When can the public respond and debate/dialogue with comments such as (paraphrasing) “we have not raised taxes” (ahem, what’s the 2 cents extra on the dollar I pay when I buy a Big Mac?); “We have enough money to build it but not to run it” (What???!); or my favorite from last night, “(We were elected to) make decisions for you, er … with you.” I’m not citing these to simply fuel the flames of anger, but only to point out these statements from Council do need someone to say, “Wait a minute, what do you really mean by that?” and to address "outright lies" that some Councilman feel the public tells.

If there is a "lie" stated, a relatively common event as cited by Politi-Fact-Check in politics, a dialogue will serve to pull out the real intent of the speaker and clarification may help in determining "truth" from different perspectives.

But here are two questions I had after attending the recent City Council meeting:

• Are the Mayor and City Councilmen elected to make decisions with the people, or for the people?

• If elected to make decisions with the people, how can you do that without dialogue?

 There are elements of truth on all sides of almost all arguments. But only through dialogue can the truths of both sides be honored by a higher solution.

Anytime an opinion is stated, if there’s a “Yeah, but…” response by the listener, it’s a call for dialogue. Back and forth in a civil manner. In a manner than honors the “truths” on both sides.

And let me answer my own question posed above as a demonstration of an offhand comment that was absolutely polarizing to an angry galley of citizens and caused an outburst at Tuesday night’s City Council meeting, “Are the Mayor and City Councilmen elected to make decisions for the people, or with the people?” The speaker obviously recognized the misstep and corrected it before the statement was fully out of his mouth, but the damage was done. An angry reaction followed. I was angered at the statement, but on reflection, I actually felt sorry for the speaker’s misstep. But when you're in battle, and keeping score, the speaker lost a point. So what's the answer?

I think the answer is simply, both. Ideally, elected officials vote their own conscience because they were voted into office by a majority of constituents perhaps because they best represented the opinions of those who voted for them from other choices. Once elected, Mayors and Councilmen have no obligation to listen to anyone. But if they are making decisions with the people, Mayors and Councilmen are obliged to have constructive dialogue. To make sure what they might perceive as their elected mandate was, still is. To make sure what they thought was perfectly clear, (and remains still clear in their own mind), is really what the public perceived initially.

In surgery, we call this “informed consent.” I tell a patient, “You need an operation.” The patient says, “OK.” I then outline the problem the patient has and the proposed procedure, along with risk, benefits and options. Then things change. “I didn’t know I could die! … what else can we do?” Back to a discussion of the problem, potential solutions, risks and benefits. Sometimes, after informed consent, patients elect to decline surgery altogether. That’s OK. Because it’s the patient’s choice. My job as a physician was to present information, potential solutions, and after informed consent is reached, proceed with what I thought was most appropriate for the patient. Sometimes a second opinion is requested. That’s OK, too. Because it helps the patient, and family, be happier with the ultimate decision and potential adverse outcomes. The patient’s needs are served ultimately. Sometimes by me, sometimes by another surgeon, sometimes without surgery.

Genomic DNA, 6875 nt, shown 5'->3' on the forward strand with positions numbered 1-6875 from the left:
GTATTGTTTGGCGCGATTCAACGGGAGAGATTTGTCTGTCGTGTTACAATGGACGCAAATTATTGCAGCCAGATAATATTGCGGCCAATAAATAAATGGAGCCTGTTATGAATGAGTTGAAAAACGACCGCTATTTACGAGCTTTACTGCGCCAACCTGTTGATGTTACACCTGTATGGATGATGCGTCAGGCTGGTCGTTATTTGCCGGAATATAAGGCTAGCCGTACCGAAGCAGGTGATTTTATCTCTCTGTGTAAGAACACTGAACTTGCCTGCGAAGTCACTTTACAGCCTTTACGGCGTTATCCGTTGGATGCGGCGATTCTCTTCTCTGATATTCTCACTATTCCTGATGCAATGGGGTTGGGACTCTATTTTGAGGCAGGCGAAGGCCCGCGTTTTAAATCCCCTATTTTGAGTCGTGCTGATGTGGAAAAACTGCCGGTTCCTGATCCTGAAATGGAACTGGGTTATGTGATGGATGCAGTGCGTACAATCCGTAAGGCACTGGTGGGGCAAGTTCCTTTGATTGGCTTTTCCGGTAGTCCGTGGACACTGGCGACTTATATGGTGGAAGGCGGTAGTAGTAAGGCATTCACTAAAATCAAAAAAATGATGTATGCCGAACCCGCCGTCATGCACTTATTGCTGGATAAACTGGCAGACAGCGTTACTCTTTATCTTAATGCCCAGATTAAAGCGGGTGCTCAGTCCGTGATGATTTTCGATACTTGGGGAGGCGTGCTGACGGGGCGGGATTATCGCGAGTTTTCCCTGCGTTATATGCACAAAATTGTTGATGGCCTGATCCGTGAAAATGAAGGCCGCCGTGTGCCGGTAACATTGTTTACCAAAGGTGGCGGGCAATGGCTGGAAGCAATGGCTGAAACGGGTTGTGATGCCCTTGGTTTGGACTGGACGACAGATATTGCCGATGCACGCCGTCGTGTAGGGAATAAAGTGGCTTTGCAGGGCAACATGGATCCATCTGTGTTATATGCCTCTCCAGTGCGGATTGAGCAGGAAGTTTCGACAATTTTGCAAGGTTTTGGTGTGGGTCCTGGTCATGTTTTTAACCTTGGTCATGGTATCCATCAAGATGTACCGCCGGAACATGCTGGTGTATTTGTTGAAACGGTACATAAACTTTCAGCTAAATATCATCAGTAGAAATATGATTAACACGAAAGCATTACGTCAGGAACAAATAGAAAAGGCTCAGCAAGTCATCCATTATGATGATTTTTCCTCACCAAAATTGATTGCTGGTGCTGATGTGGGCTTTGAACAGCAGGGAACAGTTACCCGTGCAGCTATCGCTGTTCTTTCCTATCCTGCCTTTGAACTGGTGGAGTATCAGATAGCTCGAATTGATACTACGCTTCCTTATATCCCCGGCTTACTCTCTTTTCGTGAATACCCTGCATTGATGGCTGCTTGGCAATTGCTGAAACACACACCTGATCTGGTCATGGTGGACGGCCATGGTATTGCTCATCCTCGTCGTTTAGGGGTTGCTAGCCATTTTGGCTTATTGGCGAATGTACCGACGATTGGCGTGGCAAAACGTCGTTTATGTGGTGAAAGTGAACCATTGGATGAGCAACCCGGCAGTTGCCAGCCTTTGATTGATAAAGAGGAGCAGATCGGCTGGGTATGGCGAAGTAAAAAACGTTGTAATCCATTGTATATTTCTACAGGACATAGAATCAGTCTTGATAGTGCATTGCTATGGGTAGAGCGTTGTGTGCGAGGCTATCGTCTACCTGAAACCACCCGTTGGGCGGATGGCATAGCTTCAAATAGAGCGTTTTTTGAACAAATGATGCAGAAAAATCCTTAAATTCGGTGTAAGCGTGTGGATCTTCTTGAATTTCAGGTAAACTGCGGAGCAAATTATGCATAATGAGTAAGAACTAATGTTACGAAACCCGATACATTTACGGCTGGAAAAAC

So when elected officials feel mandated to carry out “surgery” they promised during an election campaign or years ago, unless informed consent is obtained before the actual surgery, it might not happen. Circumstances and the degree of understanding of what an action may entail up to the point of surgery are changeable. It rarely happened to me professionally, but I’ve had surgery almost and actually cancel in the pre-op holding area.

Additionally, a consent form must be signed within a time limit to the surgery. If I remember correctly, I think it was a week before. A consent obtained a month ago would have to be re-signed. Simply because things change.

I think the sports complex is in a pre-op phase and fully informed consent is still absent. Consent may have been felt to have been obtained in the past, but it's not valid for the present. It’s absent because of a lack of back and forth civil dialogue to work with the public in decision making as time and circumstances dictate.

It doesn’t have to always be either/or. It’s not always us or them. Wouldn’t it be refreshing to have, “all of us together,” that will come to a higher solution.

Do we need a replacement to Rhame Arena? Certainly. The higher solution will be found by examining needs, desires, and affordability in the context of the current economy and how it affects all others who might have complimentary perspectives on best H-tax usage. “Complimentary” is a better word than “opposing” perspectives in dialogue. Complimentary assumes there is truth in many perspectives.

The determination of the individuals who have collected the signatures of Camden citizens to hold a referendum is in part based on honoring the intentions of citizens who signed their name and will eventually result in a petition, (perhaps a new one if legal technicalities cause the present one to be rejected), even if it means the well-intentioned presenting citizens have to “lawyer-up" to counter "legally" based rejections of Council. 

As a higher solution, could all parties decide to postpone “surgery” until true open dialogue resulting in fully informed consent can be obtained from the citizens of Camden? It may just result in no petition being needed and save a lot time, money, and emotion.

Without thoughtful dialogue, we'll never see real "progress."